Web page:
Mark Trumbo has a similar problem, as he's got all the power in the world to go with nine Major League walks and 46 Major League strikeouts. Given Bourjos, Trumbo, and the charitable experiment that was Brandon Wood, one wonders just what's going on with the coaching staff in Salt Lake.
Bourjos, Trumbo and Jeff Mathis have a combined BB/K ratio of 21/111 this year. The Angels lead the league in strikeouts. I can't imagine why.
- In the sixth, Adam Kennedy hit a flare to right-center. Bourjos sprinted to his left and then pulled up short, settling to field it on a bounce. This quick explanation is light on the descriptive imagery so you probably can't picture the play in your eyelids, but more important than the details of the play is that fact that a ball was hit to center field and Peter Bourjos didn't catch it. Peter Bourjos is so fast that Amazon.com offers two-day shipping, one-day shipping, and Peter Bourjos shipping, which costs a fortune but gets you your book within thirty seconds of pressing Submit.
- Jack Cust today: two flare singles up the middle and one fly out to the track that got everyone excited. As Matthew observed on Twitter, Jack Cust has kind of turned into what the Mariners wanted Chone Figgins to be.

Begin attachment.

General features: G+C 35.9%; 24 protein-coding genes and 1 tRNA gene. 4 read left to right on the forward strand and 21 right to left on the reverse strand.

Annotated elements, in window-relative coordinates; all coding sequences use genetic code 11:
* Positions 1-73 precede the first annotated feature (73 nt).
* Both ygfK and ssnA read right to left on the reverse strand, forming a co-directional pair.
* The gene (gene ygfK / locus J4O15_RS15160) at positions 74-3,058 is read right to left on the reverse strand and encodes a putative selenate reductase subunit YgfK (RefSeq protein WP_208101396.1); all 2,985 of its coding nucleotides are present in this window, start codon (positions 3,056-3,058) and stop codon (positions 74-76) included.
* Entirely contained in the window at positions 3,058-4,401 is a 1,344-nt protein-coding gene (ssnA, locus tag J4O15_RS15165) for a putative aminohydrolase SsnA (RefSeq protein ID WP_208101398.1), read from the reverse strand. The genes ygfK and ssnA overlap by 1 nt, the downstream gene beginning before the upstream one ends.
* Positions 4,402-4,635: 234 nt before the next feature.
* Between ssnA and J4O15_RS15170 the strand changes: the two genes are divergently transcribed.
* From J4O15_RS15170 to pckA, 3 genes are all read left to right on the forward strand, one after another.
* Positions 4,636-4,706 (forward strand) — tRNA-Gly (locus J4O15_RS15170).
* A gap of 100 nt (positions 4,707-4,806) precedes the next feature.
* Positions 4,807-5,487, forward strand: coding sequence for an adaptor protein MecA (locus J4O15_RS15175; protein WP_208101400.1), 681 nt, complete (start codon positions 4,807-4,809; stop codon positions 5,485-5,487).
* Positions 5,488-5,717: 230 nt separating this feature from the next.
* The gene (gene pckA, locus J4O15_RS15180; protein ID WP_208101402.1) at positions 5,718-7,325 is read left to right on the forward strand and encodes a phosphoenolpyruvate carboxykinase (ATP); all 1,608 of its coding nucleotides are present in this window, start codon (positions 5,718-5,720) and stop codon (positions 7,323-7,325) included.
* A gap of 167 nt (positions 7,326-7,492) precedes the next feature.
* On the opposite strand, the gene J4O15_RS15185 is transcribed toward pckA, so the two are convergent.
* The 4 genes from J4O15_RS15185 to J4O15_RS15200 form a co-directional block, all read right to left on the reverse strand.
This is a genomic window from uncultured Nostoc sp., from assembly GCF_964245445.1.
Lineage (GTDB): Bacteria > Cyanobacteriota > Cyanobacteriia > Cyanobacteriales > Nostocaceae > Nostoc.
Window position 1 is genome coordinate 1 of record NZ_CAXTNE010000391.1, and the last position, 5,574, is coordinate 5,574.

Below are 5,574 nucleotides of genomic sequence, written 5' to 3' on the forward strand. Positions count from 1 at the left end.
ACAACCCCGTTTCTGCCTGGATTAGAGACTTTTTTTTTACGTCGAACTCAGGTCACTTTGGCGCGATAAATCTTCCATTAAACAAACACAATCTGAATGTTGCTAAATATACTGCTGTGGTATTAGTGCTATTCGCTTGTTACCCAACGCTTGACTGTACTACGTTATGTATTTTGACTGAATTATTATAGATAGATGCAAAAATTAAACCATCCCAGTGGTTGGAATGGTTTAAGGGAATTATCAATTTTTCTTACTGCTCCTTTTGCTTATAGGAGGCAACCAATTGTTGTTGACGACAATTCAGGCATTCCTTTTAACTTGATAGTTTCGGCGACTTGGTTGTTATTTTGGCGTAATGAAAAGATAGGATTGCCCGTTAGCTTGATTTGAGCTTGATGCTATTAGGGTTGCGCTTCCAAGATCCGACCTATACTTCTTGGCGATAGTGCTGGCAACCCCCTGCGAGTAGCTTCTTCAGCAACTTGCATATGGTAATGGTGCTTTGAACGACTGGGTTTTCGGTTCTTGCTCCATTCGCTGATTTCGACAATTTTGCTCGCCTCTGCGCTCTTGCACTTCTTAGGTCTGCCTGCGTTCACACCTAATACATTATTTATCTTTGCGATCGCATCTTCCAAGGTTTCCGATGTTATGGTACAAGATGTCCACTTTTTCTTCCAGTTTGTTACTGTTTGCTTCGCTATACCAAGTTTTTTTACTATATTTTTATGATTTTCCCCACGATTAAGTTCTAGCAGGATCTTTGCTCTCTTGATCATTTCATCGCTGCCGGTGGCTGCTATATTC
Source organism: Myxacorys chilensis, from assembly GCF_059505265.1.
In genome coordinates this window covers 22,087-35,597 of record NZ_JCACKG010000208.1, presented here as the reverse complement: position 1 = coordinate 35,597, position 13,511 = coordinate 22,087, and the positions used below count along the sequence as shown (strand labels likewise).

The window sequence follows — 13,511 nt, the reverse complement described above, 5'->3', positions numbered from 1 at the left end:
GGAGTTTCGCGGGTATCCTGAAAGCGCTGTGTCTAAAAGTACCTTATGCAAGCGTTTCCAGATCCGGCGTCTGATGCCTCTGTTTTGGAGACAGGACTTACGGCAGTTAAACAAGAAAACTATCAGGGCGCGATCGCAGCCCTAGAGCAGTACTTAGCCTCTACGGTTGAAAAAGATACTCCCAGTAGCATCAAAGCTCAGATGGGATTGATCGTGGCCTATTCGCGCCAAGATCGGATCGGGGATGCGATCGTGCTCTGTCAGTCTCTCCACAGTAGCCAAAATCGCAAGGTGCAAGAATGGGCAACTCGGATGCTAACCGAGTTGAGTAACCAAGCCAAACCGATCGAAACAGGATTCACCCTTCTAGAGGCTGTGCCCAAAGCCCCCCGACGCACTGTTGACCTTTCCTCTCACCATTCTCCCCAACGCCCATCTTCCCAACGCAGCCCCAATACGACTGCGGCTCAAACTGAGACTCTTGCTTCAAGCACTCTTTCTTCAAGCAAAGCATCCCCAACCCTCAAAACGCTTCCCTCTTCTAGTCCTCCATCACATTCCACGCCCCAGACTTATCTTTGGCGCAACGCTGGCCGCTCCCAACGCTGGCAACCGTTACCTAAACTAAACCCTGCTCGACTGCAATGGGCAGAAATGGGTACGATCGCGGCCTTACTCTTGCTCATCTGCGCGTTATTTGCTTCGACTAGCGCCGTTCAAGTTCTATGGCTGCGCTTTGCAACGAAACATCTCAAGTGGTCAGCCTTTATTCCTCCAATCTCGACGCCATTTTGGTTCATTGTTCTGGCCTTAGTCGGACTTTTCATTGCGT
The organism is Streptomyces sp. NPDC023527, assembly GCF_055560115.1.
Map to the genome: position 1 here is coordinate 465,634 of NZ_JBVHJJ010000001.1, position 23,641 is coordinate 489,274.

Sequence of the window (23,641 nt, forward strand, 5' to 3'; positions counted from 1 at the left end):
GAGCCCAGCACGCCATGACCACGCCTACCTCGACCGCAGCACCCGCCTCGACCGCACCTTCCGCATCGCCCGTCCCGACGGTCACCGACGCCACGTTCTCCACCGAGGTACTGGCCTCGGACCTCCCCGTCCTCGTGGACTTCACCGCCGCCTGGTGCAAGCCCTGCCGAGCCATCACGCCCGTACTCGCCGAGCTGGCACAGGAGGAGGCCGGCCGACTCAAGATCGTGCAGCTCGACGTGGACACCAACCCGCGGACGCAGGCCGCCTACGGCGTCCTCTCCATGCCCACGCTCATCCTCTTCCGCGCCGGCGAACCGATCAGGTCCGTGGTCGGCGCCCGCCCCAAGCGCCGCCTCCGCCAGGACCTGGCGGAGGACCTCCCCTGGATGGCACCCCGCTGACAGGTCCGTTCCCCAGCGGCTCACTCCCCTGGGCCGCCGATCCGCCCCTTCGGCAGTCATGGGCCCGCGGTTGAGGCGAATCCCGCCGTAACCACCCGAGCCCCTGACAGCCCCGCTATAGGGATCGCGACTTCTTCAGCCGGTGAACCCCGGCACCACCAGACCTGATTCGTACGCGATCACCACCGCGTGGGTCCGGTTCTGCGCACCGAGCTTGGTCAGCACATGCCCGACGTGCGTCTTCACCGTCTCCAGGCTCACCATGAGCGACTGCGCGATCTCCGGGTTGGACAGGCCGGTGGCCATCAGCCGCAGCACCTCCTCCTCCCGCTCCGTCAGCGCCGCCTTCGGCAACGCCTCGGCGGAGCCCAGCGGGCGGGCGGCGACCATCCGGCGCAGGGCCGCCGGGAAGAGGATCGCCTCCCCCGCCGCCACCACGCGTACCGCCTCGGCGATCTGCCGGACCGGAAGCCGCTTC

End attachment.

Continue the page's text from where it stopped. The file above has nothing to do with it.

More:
- Also in the sixth, Carlos Peguero worked a 2-2 count against Weaver and then watched a close low changeup float by for ball three. I don't play a lot of baseball video games anymore and my strike zone judgment is terrible, so when I actually read a pitch out of the pitcher's hand and take it the whole way for a ball, I feel more satisfied than I would with a hit. I felt that way about Carlos Peguero when he took Weaver's change. "I'm so proud of you!" Peguero fouled out on the next pitch.
- With his double off a Weaver meatball in the bottom of the third, Justin Smoak has now delivered at least one extra-base hit in 16 of his 36 games.
Dan Haren and Doug Fister tomorrow in a 12:40 matinee. If today's lopsided matchup worked out in the Mariners' favor, tomorrow's more lopsided matchup should work out even more in the Mariners' favor.